DocDB transactions layer

Understand how distributed transactions work

Transactions and strong consistency are a fundamental requirement for any RDBMS. YugabyteDB's distributed transaction architecture supports fully distributed ACID transactions across rows, multiple tablets, and multiple nodes at any scale and is inspired by Google Spanner. Transactions can span across tables in DocDB.


One of the basic challenges in a distributed system is how to manage the time disparity between different machines. This is very critical for distributed transactions and multi version concurrency control. YugabyteDB uses Hybrid Logical clocks to generate a monotonically increasing timestamp.

To learn about more about Hybrid Time and MVCC, see Transaction fundamentals.

Distributed transactions

Ensuring the ACID guarantees in a distributed database is a challenge. There are multiple components involved and yet the transaction has to be successfully executed even in the case of component failures.

To understand how failures are handled during transactions, see Distributed transactions.

Transaction execution

There are multiple components and stages involved in the execution of a distributed transaction from start to commit. A transaction manager co-ordinates the transaction and finally commits or aborts the transaction as needed, the transaction status tablet maintains the status, the provisional database stores the temporary records.

To understand how a transaction is executed, see Transactional I/O path.

Single-row transactions

In cases where keys involved in the transaction are located in the same tablet, YugabyteDB has optimizations to execute the transaction much faster. The transaction manager of YugabyteDB automatically detects transactions that update a single row (as opposed to transactions that update rows across tablets or nodes). In order to achieve high performance, the updates to a single row directly update the row without having to interact with the transaction status tablet using a single row transaction path (also known as fast path).

To know more about single-row and single-shard transactions, see Single-row transactions.

Isolation levels

Isolation levels in databases refer to the degree of isolation between concurrent transactions, which determines how much each transaction is affected by the actions of others. YugabyteDB provides 3 isolation levels, Snapshot, Serializable, and Read Committed with the same isolation guarantees as PostgreSQL's REPEATABLE READ, SERIALIZABLE and READ COMMITTED respectively. Understanding and properly configuring the isolation levels in a database is crucial for ensuring data consistency and optimizing the performance of concurrent transactions.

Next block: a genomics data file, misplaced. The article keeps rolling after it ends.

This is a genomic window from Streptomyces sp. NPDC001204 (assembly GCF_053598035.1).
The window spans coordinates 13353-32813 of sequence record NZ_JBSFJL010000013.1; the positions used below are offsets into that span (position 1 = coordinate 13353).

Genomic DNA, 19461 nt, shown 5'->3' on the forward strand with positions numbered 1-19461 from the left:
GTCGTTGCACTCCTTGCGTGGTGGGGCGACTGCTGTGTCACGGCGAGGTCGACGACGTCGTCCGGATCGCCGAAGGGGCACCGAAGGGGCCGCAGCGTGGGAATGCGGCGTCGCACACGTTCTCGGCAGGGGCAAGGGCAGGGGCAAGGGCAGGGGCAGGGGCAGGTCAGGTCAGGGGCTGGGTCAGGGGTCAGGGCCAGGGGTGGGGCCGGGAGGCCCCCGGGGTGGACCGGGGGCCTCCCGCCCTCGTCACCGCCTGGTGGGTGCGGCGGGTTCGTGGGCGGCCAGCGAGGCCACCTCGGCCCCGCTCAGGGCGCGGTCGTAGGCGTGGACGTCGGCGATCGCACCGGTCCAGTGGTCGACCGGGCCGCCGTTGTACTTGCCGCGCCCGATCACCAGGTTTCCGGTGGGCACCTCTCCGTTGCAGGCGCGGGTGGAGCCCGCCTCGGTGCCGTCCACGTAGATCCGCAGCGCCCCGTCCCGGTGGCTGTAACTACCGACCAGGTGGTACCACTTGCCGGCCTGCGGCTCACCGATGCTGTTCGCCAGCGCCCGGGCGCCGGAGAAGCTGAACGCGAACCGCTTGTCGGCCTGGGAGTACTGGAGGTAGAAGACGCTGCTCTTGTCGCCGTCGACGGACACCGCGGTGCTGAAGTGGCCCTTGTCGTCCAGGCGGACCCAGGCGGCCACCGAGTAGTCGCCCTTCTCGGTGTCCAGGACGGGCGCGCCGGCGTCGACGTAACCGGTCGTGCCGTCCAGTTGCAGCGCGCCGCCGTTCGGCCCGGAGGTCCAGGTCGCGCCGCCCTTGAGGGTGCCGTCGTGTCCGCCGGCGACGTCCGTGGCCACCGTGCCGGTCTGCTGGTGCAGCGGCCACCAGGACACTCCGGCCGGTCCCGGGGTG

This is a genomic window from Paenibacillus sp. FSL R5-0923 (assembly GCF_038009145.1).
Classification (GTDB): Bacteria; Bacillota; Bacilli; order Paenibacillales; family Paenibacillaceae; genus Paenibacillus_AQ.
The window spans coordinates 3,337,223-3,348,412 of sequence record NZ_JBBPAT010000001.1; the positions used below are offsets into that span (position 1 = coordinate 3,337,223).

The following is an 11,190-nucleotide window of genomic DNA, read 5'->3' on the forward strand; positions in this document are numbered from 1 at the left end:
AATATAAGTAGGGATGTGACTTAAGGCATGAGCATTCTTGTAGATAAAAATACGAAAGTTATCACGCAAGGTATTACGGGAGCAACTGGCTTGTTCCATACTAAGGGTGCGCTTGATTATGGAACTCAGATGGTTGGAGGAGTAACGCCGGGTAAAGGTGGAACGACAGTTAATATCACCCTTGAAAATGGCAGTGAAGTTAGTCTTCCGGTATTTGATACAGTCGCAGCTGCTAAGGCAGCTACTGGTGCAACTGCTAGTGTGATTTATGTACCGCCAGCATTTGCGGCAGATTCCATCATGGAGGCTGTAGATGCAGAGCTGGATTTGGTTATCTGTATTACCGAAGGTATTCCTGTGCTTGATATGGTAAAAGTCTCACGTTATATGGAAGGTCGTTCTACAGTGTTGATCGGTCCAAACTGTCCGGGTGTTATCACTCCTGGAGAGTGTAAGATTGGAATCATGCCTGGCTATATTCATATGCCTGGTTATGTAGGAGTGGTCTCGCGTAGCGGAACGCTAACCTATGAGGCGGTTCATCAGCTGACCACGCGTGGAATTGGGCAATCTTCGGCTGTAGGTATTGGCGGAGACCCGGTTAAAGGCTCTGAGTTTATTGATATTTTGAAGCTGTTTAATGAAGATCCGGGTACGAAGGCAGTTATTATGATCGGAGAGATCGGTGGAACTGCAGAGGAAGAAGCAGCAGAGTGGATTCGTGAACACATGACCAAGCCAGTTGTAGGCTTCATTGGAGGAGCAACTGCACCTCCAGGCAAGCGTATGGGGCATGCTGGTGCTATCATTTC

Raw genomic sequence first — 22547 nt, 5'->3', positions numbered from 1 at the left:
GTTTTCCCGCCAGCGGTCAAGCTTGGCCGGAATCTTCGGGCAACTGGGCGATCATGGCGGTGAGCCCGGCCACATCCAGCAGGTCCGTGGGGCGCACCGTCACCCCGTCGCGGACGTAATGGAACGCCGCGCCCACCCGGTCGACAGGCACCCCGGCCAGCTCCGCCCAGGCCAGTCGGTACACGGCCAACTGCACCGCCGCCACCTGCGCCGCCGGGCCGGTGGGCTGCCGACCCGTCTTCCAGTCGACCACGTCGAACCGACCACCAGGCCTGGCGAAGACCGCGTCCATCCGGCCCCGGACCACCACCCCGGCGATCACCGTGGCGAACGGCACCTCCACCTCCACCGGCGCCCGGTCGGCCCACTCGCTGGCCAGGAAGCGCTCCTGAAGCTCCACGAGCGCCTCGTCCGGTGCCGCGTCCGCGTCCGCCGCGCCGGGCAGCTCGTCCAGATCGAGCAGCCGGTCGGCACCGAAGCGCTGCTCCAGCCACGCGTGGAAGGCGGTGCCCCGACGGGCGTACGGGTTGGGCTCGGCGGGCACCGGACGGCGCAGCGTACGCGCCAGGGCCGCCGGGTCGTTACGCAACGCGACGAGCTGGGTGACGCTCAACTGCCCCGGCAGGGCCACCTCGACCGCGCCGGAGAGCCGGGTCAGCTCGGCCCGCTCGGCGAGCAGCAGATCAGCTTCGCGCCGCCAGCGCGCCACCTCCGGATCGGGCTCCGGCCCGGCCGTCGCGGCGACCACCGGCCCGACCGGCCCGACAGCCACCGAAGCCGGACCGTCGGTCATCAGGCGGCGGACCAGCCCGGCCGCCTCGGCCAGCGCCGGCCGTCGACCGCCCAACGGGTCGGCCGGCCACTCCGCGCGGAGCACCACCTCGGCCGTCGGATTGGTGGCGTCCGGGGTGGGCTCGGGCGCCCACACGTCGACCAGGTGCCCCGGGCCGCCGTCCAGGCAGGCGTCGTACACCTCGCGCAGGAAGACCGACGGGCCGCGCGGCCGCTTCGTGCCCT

To understand the different isolation levels and understand how they work, see Transaction isolation levels.

Concurrency control

Concurrency control is a key mechanism in databases that ensures the correct and consistent execution of concurrent transactions. It is responsible for managing and coordinating multiple, simultaneous access to the same data to detect conflicts, maintain data integrity, and prevent anomalies. YugabyteDB uses two strategies for concurrency control, Fail-on-conflict and Wait-on-conflict.

To learn how YugabyteDB handles conflicts between concurrent transactions, see Concurrency control.

Explicit locking

As with PostgreSQL, YugabyteDB provides various row-level lock modes to control concurrent access to data in tables. These modes can be used for application-controlled locking in cases where MVCC does not provide the desired behavior.

To learn about the different locking mechanism, see Explicit locking.

Transaction priorities

Transaction priorities in databases refer to the order in which transactions are executed when there are conflicting operations or resource contention. The priorities are used to determine which transaction should be given preference when resolving conflicts. Some transactions could be aborted.

To learn how YugabyteDB decides which transactions should be aborted in case of conflict, see Transaction priorities.

Read committed

Read Committed is the isolation level in which, clients do not need to retry or handle serialization errors (40001) in application logic.

To understand how Read committed is implement and how to use it, see Read committed.

Read restart error

Read restart errors, also known as read skew or read consistency errors, are a type of concurrency control issue that can occur when using certain isolation levels. Although YugabyteDB has optimizations to resolve most scenarios automatically, depending on the level of clock skew, it can throw this error.

To understand when this error could be thrown, see Read restart error